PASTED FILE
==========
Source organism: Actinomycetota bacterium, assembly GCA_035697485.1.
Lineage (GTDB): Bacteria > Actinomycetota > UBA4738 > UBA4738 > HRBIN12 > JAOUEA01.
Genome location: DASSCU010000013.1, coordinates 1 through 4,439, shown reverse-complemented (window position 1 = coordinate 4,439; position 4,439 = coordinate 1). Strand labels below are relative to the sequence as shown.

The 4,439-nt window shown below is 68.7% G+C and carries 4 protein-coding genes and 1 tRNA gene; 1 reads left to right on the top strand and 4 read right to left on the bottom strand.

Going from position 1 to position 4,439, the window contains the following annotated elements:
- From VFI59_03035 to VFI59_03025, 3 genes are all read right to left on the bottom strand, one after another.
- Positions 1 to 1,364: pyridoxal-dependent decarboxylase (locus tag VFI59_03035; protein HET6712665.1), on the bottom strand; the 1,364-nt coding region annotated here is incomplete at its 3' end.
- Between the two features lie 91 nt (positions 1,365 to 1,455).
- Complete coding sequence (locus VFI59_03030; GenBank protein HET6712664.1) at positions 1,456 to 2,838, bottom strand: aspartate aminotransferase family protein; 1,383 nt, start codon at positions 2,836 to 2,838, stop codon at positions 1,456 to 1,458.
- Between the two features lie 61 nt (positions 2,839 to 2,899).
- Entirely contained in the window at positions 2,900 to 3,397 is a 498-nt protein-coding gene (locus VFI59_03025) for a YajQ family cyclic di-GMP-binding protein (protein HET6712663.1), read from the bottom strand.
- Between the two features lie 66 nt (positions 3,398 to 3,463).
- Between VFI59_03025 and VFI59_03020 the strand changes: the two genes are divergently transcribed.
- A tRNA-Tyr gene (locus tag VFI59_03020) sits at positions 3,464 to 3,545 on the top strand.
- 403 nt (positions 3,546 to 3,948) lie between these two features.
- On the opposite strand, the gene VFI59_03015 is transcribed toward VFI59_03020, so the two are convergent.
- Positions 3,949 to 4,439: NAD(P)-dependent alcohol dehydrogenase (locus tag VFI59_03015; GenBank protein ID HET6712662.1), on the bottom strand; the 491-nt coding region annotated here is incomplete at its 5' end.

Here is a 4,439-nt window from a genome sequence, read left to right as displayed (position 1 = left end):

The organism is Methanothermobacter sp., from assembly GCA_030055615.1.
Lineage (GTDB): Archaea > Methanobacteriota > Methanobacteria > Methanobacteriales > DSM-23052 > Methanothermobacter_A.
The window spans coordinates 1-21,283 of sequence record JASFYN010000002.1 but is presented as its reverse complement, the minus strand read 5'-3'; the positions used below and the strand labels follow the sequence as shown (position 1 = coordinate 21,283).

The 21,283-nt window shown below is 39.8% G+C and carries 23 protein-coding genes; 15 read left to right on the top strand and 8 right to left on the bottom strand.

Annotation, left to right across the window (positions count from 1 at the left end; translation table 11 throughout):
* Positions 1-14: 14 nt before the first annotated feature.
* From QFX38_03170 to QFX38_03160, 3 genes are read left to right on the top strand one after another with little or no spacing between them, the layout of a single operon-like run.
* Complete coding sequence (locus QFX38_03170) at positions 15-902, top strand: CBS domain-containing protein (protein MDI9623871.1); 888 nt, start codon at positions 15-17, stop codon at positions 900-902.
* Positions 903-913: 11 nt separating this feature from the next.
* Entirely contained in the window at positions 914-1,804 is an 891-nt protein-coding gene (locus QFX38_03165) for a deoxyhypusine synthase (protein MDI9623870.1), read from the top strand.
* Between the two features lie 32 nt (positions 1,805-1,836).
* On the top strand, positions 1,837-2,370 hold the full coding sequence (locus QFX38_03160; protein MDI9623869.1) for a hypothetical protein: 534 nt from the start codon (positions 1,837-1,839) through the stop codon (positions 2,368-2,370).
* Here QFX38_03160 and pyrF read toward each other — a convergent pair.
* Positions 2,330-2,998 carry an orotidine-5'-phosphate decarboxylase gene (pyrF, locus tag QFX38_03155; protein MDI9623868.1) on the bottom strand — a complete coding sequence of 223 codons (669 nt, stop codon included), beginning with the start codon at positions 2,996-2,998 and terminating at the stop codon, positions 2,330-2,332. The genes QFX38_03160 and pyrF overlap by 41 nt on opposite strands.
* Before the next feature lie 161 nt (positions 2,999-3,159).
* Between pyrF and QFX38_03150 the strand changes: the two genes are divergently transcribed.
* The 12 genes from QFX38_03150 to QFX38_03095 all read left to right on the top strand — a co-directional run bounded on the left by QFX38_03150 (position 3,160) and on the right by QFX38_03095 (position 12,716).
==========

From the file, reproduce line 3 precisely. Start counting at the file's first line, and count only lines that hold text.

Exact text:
Genome location: DASSCU010000013.1, coordinates 1 through 4,439, shown reverse-complemented (window position 1 = coordinate 4,439; position 4,439 = coordinate 1). Strand labels below are relative to the sequence as shown.